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Australian GP still a go despite ferocious bushfires

Australian GP still a go despite ferocious bushfires



Australian GP still a go despite ferocious bushfires

Australian GP still a go despite ferocious bushfires

The Australian Grand Prix will go ahead as planned despite raging bushfires destroying major parts of the country, according to Australian Grand Prix Corporation CEO Andrew Westacott.

Over the past month, fires throughout the country have devastated rural areas and killed millions of animals, with firefighters and volunteers working tirelessly to try and beat back the ferocious flames.

Even though not particularly important in the grand scheme of things, the Australian GP in March is set to go ahead, with it far away enough in Melbourne to remain safe, with air quality the only concern for the moment with regards to the race.

“Melbourne itself isn’t impacted by the fires, they’re very much to the east, 200 to 300 kilometres away at least,” Westacott told Press Association.

“It’s really centred upon the changing wind conditions that forces a degradation of air quality.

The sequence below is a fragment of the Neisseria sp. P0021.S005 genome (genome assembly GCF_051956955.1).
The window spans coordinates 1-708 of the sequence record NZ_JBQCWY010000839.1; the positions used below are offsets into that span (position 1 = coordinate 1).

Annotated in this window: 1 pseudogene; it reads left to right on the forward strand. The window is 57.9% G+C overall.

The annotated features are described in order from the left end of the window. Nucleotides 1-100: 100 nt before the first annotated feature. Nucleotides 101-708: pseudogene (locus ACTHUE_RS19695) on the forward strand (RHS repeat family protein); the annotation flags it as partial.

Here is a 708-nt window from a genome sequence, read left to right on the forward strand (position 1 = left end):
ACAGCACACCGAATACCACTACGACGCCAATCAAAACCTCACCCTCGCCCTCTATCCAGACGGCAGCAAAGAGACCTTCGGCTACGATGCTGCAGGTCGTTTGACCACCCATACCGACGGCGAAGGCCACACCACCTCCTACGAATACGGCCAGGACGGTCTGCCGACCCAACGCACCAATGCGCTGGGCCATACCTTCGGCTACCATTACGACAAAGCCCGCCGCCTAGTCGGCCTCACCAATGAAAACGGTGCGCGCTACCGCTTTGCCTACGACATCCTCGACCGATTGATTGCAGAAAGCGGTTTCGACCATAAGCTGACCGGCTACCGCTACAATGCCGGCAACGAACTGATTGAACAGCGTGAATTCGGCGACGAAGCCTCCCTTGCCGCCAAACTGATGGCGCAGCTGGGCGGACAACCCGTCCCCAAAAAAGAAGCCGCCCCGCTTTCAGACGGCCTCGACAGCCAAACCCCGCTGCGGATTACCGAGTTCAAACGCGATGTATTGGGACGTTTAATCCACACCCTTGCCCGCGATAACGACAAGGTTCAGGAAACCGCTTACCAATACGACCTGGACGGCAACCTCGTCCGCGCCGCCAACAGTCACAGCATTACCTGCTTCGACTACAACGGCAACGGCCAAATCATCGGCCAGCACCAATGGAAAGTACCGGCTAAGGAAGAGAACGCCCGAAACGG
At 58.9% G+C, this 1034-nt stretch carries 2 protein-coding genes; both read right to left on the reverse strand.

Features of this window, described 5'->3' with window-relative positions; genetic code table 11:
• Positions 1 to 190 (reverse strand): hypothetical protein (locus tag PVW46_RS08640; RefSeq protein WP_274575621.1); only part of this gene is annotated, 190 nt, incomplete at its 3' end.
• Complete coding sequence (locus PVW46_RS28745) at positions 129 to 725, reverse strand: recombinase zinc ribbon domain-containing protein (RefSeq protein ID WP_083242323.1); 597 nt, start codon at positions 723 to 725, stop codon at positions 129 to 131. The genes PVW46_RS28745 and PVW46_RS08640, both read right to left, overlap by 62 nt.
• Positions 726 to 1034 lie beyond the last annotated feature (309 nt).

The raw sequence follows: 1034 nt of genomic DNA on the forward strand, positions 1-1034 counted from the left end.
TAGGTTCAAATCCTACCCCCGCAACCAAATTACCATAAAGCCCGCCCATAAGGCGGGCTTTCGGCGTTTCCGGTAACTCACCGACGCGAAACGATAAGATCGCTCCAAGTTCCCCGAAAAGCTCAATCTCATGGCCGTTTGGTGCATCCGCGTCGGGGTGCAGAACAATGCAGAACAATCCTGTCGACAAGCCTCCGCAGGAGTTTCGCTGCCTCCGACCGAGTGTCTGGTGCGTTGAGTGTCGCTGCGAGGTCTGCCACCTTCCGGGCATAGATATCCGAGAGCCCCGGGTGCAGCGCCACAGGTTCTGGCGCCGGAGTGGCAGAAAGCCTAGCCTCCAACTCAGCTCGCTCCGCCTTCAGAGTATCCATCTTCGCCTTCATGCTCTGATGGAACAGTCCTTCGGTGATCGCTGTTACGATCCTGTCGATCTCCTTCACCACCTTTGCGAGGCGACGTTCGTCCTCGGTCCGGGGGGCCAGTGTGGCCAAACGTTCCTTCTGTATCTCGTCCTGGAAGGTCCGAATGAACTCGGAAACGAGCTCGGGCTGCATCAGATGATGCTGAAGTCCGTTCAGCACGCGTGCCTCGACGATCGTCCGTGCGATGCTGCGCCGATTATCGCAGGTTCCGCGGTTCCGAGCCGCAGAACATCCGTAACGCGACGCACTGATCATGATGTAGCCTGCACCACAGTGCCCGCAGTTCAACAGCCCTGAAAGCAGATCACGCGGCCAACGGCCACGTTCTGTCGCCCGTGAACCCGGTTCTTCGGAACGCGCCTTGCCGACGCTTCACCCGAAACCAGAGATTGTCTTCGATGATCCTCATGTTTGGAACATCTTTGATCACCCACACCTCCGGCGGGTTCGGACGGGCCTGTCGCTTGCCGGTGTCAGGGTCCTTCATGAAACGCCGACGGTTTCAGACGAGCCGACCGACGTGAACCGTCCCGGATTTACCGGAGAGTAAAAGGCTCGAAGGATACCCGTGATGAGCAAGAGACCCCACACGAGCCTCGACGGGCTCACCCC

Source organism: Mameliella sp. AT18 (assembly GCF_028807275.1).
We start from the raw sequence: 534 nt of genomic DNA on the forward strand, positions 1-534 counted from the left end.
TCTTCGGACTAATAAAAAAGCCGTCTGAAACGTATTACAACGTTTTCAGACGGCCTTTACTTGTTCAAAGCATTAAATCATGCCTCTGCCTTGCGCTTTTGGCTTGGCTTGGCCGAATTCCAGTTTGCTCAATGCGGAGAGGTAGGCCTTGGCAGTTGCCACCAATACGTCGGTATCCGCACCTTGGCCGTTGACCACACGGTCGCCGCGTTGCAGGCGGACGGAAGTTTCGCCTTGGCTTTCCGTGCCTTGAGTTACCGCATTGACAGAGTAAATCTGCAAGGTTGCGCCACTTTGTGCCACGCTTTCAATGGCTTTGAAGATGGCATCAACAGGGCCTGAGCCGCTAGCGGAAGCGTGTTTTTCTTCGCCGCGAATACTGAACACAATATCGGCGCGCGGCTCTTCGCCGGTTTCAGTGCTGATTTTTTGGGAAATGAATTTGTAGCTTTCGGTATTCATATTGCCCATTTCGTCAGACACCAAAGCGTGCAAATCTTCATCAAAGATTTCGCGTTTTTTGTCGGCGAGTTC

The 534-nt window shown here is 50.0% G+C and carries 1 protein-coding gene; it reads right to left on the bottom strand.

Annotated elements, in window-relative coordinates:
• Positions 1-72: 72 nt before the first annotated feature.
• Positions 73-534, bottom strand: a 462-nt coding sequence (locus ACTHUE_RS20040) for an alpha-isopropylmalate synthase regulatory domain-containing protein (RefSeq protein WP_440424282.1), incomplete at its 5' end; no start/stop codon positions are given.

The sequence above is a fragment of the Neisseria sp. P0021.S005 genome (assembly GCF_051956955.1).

“But I wouldn’t expect that at this stage, and one doesn’t know what’s going to pan out over two months, that given the incidences of where the fires are, it will impact the Formula One grand prix. . “With the timing of our event two months away, we are treating it as business as usual.

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“But here and now, very much like all Australians, we are just thinking of the people who are fighting the fires, who have lost houses, have had to be evacuated because of this disaster.”

Westacott went on to say that another priority is to provide support for everyone affected by the fires, whether that monetary or simply providing an escape from the aftermath.

“Our first priority, like everyone in Australia, is seeing what we can do to help, to lend love, support and best wishes and resources, and one of the main resources tends to be financial support,” he added.

“What we’re conscious of doing is marshalling the collective support of the motoring communities, who are so generous nationally and around the world.

“We’re looking to see that if anyone wants to provide support to those impacted, then we can have a centralised approach that calls on the motorsport fans to give generously, and that’s what we’re working towards at the moment.

“For the people who are fighting the fires, we need to ensure that everyone is supporting them, and for those affected, who have perhaps lost a source of income, their farming assets or their home, we need to be able to make sure we can give them some joy.

“Yes, we can be a source for praising and recognising the efforts of those involved helping to fight the fires, and we can also be an outlet for people to perhaps get some respite after what have been some very tough and traumatic times.”


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